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Mortuary Swords

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Basic cut-and-thrust broadswords favoured by cavalry officers and used throughout the Civil Wars were made in England between 1625 and 1670.  They had a wooden or corded grip,  a metal basket-hilt to protect the hand and usually a two-edged blade between thirty-three and thirty-four inches long.  In 1645, two hundred of them were made for the New Model Army at a cost of five shillings each – hard to believe these days.

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The main point of interest in these swords lies in the basket-hilt.  These were frequently decorated in some form or other; a coat-of-arms, a man in armour, intricate patterns of leaves – presumably whatever the purchaser wanted and was willing to pay extra for.  (It is reasonable to assume that the five-shilling ones, being mass-produced, were plain.)
But following the execution of Charles l in January 1649, a new trend was born.  Basket-hilts started to be engraved with small portraits of long-haired men with pointed beards; faces bearing a striking resemblance to the late King.  And these blades – which were only made in England – soon became known as mortuary swords.

It’s impossible to know how many were made but authentic 17th century examples are now very rare. However, a few days ago I was lucky enough to acquire one – to be honest, something I’ve wanted for years but never expected to own – so hence my excitement and this post.

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When you hold a significant piece of history in your hand, it’s hard not to speculate about its own particular story.  I know that my sword would have been made around 1650 and that it almost certainly belonged to a cavalry officer.  I can guess that its first owner was probably a Cavalier because it seems unlikely that the Roundheads wanted Charles l memorabilia.  And because my sword has seen some action – though not a great deal – I can wonder if it was at Dunbar in 1650 or Worcester in 1651.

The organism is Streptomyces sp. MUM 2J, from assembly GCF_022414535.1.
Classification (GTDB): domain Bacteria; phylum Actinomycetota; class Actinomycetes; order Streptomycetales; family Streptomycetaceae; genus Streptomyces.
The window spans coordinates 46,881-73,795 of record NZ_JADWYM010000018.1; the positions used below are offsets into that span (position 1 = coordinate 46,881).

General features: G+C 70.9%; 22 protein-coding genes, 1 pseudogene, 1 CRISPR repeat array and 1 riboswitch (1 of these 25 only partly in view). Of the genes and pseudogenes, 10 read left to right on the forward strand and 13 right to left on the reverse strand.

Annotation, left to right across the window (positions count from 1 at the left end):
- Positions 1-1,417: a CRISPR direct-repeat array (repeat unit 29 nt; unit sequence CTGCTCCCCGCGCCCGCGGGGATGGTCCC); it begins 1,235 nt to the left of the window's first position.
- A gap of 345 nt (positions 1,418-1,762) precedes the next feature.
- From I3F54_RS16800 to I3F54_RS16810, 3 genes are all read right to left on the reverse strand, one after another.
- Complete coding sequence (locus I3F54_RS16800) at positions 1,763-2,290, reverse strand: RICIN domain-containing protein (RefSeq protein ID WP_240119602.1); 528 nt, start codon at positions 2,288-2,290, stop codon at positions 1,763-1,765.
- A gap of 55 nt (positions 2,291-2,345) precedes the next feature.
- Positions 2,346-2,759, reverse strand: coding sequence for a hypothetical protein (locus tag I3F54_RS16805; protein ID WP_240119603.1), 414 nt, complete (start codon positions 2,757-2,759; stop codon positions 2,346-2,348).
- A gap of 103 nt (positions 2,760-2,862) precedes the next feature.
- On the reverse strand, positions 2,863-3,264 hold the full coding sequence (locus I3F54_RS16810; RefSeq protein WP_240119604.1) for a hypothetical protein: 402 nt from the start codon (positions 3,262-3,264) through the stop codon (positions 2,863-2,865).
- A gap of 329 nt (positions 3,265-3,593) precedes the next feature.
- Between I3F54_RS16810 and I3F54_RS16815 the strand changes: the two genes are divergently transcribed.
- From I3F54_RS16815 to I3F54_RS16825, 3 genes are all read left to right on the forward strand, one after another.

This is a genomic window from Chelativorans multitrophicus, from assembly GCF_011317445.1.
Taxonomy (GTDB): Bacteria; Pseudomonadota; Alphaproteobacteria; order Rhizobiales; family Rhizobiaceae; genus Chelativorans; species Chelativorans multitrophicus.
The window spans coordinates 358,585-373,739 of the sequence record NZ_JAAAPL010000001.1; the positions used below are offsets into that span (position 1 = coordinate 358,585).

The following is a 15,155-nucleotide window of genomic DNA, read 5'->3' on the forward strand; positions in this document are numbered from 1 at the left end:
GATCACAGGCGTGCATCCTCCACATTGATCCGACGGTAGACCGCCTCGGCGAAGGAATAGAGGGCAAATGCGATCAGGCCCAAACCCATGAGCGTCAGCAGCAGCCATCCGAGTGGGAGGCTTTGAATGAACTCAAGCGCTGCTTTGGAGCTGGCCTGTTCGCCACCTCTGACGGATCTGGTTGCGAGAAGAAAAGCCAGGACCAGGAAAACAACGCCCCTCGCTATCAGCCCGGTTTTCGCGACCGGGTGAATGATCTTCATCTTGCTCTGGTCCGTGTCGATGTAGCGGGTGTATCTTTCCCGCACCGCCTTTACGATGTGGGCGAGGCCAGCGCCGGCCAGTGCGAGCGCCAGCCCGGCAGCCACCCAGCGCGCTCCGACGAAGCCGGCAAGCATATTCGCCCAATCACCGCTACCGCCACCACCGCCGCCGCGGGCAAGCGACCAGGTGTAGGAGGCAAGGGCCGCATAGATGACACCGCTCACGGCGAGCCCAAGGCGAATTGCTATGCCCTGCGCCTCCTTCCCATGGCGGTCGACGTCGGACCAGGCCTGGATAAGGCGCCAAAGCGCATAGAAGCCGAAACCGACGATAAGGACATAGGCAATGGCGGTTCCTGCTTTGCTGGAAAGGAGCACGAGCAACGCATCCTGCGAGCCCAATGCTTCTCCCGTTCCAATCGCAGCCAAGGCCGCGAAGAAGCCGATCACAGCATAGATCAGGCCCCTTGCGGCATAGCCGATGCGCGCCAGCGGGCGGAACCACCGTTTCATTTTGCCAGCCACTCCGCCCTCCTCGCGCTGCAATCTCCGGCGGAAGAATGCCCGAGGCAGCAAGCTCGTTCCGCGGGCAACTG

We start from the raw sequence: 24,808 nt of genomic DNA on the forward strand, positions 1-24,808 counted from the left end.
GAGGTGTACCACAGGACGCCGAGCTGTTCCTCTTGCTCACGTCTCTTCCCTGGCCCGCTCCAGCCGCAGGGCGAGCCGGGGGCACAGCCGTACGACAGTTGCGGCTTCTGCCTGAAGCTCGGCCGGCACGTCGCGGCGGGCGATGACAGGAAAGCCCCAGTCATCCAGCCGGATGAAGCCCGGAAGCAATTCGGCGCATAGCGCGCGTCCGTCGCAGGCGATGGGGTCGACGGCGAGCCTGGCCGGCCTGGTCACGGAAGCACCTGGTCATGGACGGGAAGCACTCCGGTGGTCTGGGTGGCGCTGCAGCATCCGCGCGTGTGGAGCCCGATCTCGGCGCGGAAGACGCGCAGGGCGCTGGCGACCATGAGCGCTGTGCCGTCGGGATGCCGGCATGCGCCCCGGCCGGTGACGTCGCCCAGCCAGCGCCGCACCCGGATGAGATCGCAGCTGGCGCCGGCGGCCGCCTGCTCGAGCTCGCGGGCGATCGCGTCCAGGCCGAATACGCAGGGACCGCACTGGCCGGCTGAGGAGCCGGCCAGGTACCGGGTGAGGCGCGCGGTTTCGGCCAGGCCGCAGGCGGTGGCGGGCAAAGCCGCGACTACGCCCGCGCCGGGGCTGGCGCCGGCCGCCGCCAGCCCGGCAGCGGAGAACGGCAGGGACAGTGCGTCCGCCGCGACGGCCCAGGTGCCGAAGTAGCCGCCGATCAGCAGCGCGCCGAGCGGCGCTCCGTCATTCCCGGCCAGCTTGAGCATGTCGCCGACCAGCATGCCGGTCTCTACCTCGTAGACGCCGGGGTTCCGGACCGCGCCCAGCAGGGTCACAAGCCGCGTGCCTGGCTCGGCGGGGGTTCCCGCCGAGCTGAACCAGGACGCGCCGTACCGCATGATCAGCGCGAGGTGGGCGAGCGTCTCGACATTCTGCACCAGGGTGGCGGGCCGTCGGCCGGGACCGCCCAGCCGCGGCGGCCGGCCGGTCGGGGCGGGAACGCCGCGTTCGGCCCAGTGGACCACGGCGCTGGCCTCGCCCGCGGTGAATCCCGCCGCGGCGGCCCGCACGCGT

Its edge is still extremely sharp, its point thoroughly wicked … and it is still capable of doing a great deal of damage.  And the weight of it gives me a healthy respect for the strength and stamina of the men who wielded weapons like this whilst on horseback.

 

Farewell 2016 … Welcome 2017

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2016 may have been a lousy year on the world-wide stage but it’s been an exceptionally good one for me.
In May, I published the long-awaited fourth book in the Roundheads & Cavaliers series – Lords of Misrulewhich I’m delighted to say made it on to Caz’s Best of 2016 List at All About Romance as well as Wendy Loveridge’s list at Romantic Historical Reviews.

But the biggest adventure of my year was the transformation of four of my titles into audiobooks – something which, back in 2015, I’d never have dreamed was possible.  And along the way, I had the privilege and absolute pleasure of working with Alex Wyndham who, as anyone who has ever listened to him knows, is incredibly talented.  He’s also a thoroughly nice guy.

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The Rockliffe books … The Parfit Knight, The Mesalliance and The Playerwere recorded back-to-back in the spring and released by April.

Once again, I’m delighted to announce that – thanks to brilliant Alex – all three Rockliffe audios made it on to the Best of 2016 at AudioGals and also at Ladeetdareads.  I’d like to say a huge THANK  YOU!  to those reviewers whose ratings and kind remarks put them there.

And last but by no means least, A Splendid Defiance also made it into audio (by the skin of its teeth!) before the end of the year and therefore managed to join the Rockliffe series on the AudioGals Best of  2016 and find a place on Caz’s list at Romantic Historical Reviews.

So … an eventful year for me and a very successful one. I’m currently working on Rockliffe FourThe Wicked Cousin – which I hope to complete by the spring.
Meanwhile, I’d like to wish all my readers, reviewers and friends – and particularly those who are all three – a very Happy, Healthy and Prosperous 2017 filled with everything you wish for yourselves.

The Trial of Charles 1 – a dramatic reconstruction!